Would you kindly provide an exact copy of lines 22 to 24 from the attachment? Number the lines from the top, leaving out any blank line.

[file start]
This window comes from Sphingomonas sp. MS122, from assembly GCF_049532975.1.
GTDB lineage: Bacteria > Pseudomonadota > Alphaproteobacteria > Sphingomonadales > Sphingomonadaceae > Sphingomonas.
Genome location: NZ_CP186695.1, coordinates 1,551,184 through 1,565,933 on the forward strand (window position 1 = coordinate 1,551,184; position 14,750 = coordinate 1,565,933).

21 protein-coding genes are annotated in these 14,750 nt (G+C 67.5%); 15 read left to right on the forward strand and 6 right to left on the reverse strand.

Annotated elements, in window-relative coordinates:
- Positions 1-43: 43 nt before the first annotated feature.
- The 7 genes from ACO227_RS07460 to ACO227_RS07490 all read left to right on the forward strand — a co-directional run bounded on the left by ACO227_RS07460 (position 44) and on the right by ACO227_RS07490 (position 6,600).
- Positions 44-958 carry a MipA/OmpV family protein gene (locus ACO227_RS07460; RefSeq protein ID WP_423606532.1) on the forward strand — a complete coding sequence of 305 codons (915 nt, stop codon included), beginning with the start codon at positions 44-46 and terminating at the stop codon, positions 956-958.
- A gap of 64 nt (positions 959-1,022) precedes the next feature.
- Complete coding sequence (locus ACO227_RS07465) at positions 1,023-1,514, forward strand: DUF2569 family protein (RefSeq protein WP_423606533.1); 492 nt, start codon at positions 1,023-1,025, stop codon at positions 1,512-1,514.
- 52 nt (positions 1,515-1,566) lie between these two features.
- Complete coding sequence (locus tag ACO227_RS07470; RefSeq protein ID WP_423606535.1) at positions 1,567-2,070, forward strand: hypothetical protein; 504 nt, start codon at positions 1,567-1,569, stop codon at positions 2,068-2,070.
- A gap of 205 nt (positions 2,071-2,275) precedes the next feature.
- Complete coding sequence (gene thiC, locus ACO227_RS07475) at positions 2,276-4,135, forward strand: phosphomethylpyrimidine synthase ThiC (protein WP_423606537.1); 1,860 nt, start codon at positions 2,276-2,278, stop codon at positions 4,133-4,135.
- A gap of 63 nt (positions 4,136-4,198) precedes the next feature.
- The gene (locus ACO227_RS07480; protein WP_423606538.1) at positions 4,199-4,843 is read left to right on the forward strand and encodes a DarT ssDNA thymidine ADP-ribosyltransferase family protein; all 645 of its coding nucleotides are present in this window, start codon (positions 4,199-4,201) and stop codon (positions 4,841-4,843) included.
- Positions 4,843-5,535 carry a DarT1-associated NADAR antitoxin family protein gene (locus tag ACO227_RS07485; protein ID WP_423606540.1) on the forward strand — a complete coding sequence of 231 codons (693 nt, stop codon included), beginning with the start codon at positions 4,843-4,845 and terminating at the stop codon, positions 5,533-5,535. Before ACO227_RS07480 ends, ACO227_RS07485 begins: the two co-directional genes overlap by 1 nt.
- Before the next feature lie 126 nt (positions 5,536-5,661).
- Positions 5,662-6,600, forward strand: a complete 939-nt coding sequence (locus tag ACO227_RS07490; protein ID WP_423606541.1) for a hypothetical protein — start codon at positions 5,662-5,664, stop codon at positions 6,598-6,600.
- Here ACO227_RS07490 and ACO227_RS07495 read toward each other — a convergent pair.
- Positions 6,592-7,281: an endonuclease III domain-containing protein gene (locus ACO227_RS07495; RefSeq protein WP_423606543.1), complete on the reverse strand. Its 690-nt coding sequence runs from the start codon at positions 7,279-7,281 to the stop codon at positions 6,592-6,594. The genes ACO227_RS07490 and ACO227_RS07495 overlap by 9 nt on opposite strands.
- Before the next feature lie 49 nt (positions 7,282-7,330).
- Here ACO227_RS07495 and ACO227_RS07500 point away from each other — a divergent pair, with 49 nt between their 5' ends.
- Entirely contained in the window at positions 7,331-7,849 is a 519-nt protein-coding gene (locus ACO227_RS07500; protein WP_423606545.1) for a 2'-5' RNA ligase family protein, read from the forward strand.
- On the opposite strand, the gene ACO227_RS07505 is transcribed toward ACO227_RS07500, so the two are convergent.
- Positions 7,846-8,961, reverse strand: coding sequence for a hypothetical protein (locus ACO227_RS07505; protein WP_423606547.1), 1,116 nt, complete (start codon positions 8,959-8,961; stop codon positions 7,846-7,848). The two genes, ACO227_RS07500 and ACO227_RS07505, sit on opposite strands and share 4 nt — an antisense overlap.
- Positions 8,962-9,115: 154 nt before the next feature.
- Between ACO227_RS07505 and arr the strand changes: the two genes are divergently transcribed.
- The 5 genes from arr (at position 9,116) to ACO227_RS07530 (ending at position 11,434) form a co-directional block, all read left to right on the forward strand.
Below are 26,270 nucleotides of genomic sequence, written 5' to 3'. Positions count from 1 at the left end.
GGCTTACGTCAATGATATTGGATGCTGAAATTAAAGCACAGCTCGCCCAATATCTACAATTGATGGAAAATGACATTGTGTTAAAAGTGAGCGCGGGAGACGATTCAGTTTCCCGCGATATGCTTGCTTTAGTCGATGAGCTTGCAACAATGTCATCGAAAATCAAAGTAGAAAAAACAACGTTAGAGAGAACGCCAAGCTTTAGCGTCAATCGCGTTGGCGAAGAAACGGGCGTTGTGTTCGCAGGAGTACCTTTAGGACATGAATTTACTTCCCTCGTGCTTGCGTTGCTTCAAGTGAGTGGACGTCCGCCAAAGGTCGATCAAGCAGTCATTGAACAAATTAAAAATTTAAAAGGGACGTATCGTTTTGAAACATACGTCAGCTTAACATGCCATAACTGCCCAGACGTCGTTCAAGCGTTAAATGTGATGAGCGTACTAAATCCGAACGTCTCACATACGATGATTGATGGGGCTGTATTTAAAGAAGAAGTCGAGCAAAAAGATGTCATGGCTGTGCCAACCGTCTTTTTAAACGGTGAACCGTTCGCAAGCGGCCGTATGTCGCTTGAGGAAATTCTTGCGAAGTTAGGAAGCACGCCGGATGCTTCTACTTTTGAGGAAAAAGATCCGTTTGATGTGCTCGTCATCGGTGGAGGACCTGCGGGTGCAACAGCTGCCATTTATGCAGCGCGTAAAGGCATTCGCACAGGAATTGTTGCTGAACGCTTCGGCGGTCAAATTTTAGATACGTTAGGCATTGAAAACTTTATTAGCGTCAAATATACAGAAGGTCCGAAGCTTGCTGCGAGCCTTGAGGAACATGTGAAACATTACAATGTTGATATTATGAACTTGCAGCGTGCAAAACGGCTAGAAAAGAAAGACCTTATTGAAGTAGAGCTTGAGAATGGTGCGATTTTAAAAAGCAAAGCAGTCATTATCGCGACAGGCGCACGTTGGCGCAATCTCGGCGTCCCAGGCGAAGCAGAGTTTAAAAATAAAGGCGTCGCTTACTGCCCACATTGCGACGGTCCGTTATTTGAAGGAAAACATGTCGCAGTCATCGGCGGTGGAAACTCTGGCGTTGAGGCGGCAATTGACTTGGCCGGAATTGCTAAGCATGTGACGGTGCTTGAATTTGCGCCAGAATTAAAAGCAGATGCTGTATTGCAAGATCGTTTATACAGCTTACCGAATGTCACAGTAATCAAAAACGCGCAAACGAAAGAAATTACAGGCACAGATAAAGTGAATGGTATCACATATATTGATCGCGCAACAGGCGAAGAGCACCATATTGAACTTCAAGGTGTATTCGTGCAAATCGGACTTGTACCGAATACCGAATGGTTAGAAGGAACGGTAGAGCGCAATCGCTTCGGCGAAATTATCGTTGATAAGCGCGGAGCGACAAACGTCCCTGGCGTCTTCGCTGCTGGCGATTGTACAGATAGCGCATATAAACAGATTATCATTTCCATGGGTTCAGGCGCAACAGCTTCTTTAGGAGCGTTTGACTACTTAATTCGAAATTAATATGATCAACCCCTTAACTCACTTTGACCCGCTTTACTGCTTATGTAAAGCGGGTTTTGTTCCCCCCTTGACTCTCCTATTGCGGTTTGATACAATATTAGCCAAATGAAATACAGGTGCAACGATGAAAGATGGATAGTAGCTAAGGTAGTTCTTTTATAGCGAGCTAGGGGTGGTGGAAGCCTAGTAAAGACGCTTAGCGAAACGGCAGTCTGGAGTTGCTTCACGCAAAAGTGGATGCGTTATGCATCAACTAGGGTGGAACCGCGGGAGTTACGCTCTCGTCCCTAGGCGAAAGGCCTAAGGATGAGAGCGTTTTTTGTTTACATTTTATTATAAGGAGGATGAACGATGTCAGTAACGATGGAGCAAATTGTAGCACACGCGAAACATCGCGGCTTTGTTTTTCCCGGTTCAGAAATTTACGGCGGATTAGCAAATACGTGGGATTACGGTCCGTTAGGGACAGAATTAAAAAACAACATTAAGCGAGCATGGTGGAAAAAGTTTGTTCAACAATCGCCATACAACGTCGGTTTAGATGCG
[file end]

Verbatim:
- Before the next feature lie 49 nt (positions 7,282-7,330).
- Here ACO227_RS07495 and ACO227_RS07500 point away from each other — a divergent pair, with 49 nt between their 5' ends.
- Entirely contained in the window at positions 7,331-7,849 is a 519-nt protein-coding gene (locus ACO227_RS07500; protein WP_423606545.1) for a 2'-5' RNA ligase family protein, read from the forward strand.